Using feedback from the fall 2018 pilot participants as well as feedback from the Committee on Teaching and Undergraduate Council, the Faculty Committee on Student Experiences of Teaching further refined the instrument and began plans to scale up use across campus.  The updated version of the form consisted of 6 closed-ended questions and 4 open-ended questions (plus custom questions when applicable).  Rather than inviting individual instructors to participate, entire departments and schools were recruited to participate through their leadership.  In winter 2020, the Life Sciences and Urban Planning departments (39 courses) used the form in classes with more than 30 students using the same procedure as fall 2018 where half of the class completed the standard form and half completed the pilot form.  The School of Engineering and the English department had agreed to participate in a larger spring 2020 pilot.  Winter 2020 SETs, however, took place at the time of the transition to remote instruction due to COVID-19.  Due to the unique nature of the timing and circumstances, the data have not been analyzed.  The Engineering and English pilots planned for spring 2020 were put on pause.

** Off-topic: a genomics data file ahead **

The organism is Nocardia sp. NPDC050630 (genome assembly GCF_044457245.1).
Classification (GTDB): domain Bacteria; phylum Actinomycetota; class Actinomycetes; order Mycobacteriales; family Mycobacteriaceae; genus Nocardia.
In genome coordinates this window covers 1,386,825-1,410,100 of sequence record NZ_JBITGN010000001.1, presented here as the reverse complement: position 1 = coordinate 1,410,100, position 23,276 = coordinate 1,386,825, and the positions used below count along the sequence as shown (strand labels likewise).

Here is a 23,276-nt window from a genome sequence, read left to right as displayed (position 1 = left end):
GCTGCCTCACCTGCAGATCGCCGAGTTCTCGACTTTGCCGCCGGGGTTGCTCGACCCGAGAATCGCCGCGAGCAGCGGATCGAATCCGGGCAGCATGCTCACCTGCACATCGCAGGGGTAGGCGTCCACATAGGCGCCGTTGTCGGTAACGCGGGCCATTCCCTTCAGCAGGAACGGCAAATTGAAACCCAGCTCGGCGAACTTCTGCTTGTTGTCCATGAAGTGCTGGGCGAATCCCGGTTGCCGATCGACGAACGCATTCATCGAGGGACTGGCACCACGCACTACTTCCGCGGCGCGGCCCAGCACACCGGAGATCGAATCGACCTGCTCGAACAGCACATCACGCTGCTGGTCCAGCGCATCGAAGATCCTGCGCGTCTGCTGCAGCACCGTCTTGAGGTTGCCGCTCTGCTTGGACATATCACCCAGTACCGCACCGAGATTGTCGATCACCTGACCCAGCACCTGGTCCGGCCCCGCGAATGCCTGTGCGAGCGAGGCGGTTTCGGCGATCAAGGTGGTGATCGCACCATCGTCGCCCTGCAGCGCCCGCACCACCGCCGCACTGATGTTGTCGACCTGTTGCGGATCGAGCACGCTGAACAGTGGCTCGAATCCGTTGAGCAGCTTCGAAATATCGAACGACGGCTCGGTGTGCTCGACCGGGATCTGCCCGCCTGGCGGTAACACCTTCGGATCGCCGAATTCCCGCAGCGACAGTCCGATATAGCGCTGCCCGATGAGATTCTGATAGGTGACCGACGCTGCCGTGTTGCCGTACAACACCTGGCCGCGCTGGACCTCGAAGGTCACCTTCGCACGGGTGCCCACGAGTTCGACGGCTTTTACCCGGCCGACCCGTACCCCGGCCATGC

In spring 2021, the School of Arts and Architecture (SoAA) leadership approached CAT and requested that all of their courses use the pilot form with department-level custom questions for all of their students given the school’s interest in gaining feedback on issues related to diversity and inclusivity.  The form will continue to be used and tested throughout the 2024-25 school year.  Plans to use the form in other Schools/Departments are currently being discussed.